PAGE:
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Book Report: 'The White Goddess'

In Which I Share My Passion, Part 1

I’ve read The White Goddess so many times the lines evoke memories and emotions to me like bible verses or Princess Bride quotes. Over the years I’ve tried to get dozens of friends and lovers to read this thing so I will have someone to talk to about it, but apparently the wordy obscurity of it is a bit too much for most people. Personally, the prose is dense in a mesmerizing way, like a holy text somehow engineered to plug into my individual neurological DNA. I would blindly offer my hand in marriage to anyone who reads this thing and forms some interesting opinions about it, but so far no takers.

I embark, now, to obsess about this book chapter by chapter until somebody somewhere echoes my love. If I were to emulate as closely as possible the opening line of chapter one it might go something like this: “Since the age of thirteen, magic has been my ruling passion and I have never intentionally undertaken any task or formed any relationship that seemed inconsistent with magical principles; which has sometimes won me the reputation of a fucking loony.”

I am a person who, in my youthful spiritual days, fell in love with witchcraft first and found poetry through magic. I still remember the first moment I picked up a copy of The White Goddess, by Robert Graves, at the now non-existent Capitol Hill Twice Sold Tales in Seattle in the year 2005. It was an obscenely hot day and I had left my apartment without drying my hair, walking through the hipster part of town like I owned the place, my hair drying quickly in the breeze. I was in an abusive relationship at the time and looking for inspiration, still many years out from accepting skepticism and looking, not for divine intervention, but for a magic wand or an enchanted sword of empowerment, anything, to lift me up and fix my life.

I might have started out with some sort of morbid curiosity about the title. Is this going to turn out to be some ethnic thing? I can still feel that moment, summer warming my mind, opening up to the first page and casually reading that first line, “since the age of fifteen…”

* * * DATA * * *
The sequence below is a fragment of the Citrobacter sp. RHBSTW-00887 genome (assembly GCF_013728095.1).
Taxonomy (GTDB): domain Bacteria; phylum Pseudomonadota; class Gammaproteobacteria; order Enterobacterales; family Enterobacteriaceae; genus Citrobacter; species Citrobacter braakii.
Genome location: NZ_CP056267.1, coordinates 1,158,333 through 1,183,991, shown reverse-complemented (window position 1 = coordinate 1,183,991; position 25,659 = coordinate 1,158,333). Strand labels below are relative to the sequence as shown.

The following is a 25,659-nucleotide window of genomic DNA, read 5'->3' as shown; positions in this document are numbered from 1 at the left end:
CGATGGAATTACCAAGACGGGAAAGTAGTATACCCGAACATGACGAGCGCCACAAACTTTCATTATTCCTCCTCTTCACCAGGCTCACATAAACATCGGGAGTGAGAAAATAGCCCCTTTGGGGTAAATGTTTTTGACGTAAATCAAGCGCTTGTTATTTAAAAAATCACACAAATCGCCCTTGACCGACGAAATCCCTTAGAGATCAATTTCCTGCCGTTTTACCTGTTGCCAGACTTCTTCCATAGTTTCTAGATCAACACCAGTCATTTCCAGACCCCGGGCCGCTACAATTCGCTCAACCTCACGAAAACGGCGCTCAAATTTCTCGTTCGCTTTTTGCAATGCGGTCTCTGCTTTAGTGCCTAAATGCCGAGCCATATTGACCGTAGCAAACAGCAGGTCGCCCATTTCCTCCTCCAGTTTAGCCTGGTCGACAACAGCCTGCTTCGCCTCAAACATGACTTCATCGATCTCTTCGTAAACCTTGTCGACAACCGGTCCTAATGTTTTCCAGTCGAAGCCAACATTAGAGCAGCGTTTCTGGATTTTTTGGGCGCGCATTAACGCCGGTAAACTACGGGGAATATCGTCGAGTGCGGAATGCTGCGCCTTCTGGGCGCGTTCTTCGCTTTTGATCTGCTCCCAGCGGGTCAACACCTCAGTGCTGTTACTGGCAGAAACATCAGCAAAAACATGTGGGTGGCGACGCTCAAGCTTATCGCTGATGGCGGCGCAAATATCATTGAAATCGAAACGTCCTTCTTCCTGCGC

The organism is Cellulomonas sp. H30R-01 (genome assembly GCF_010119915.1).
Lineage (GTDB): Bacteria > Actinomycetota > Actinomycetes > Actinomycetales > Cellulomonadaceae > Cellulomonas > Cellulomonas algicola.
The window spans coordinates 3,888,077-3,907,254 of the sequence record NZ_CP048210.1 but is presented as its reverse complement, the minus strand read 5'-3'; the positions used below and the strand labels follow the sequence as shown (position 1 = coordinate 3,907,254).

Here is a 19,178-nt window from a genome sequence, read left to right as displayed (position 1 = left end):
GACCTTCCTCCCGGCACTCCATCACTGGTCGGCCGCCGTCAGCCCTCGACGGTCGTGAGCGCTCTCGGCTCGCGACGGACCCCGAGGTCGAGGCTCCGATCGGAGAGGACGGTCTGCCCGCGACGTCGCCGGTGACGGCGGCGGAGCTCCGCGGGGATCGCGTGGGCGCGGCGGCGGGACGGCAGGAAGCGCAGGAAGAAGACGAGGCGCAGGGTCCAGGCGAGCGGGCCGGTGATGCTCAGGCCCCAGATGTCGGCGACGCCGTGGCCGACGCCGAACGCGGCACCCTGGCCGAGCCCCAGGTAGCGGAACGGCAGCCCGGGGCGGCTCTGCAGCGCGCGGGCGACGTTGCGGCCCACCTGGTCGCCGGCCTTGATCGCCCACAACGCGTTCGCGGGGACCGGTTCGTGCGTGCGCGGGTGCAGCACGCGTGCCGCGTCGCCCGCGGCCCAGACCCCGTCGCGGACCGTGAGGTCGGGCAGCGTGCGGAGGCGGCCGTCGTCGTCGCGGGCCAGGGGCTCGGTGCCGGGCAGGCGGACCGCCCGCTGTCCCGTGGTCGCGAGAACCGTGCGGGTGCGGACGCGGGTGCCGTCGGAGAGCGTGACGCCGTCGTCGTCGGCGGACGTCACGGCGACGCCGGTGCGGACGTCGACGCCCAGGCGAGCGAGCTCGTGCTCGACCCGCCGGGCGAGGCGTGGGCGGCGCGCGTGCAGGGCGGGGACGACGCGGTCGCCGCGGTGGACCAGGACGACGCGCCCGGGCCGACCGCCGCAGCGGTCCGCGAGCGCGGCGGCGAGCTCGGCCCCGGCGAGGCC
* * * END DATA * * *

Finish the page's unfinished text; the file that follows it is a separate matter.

Within three lines I had fallen, as we say in the social media age, “through the rabbit hole.” I had almost finished the page before I remembered I was still in the bookstore, realized I had found what I was looking for, and decided to pay the three dollars or whatever it was to make this new magic my own. I have always struggled to explain what exactly this book is. It’s not quite fiction and not quite history. It represents a man trying to explain his own worldview by expressing his passions and his passion for obscure poetic analysis is the strongest driving force.

Graves almost treats poetry as a form of engineering or a code, with categories of designs which demand extensive study. Then he contrasts this with the subjectivity of poetic art. He links the subjectivity of poetry with its power as a magical force.

Next he starts getting into Welsh history. Throughout the book, ancient traditions of the Celts, the Greeks, and the old testament will be explored in obsessive detail with an imaginative analysis, but the Welsh will remain dominant throughout. As a social scientist I would call this the product of a classical education, with emphasis on the Greeks, the bible, and one’s own local native ancestors. The conversion from traditional Celtic religion to Christianity is analyzed in a more or less familiar way, that is to say that poetry before Christianity doesn’t serve religion, it is religion. Poetry after Christianity is an art form involving creativity and technical skill. Poetry before Christianity is a sacred and powerful cultural practice.

Is it really true that some of these mythologies date back to the stone age? It’s such a compelling claim. Reviewers of The White Goddess have always pointed out the lack of hard evidence for this aspect of the book. This is what I mean when I say The White Goddess is just Robert Graves explaining his worldview. What’s going on here is that Graves thinks the stories are this ancient, so for the purpose of following this analysis we as the audience must agree.

The real substance of this first chapter, Poets and Gleeman, focuses on the distinction between the empowered poet and the frivolous gleeman, detailing the extensive role of poets in the Celtic tradition as judges and courtiers, representing the highest expression of intellect.

Religious mythology is designated in this chapter as “The Theme,” a sort of common core of fantasy storytelling grounded in what most modern Neopagans would recognize as the wheel of the year, following May Day, Lady Day, Midsummer, Halloween, etc.

Finally to conclude this chapter the author finally describes the goddess herself, a dangerous nature-beast as white as a corpse who represents animalistic hungers, the violent supremacy of nature, and the inevitability of death. To say that some poets are more empowered than others culturally is not quite complete without describing the muse-goddess who empowered poets must serve. The ultimate difference between a poet and a gleeman, according to Graves, is that only the poet serves The White Goddess.  

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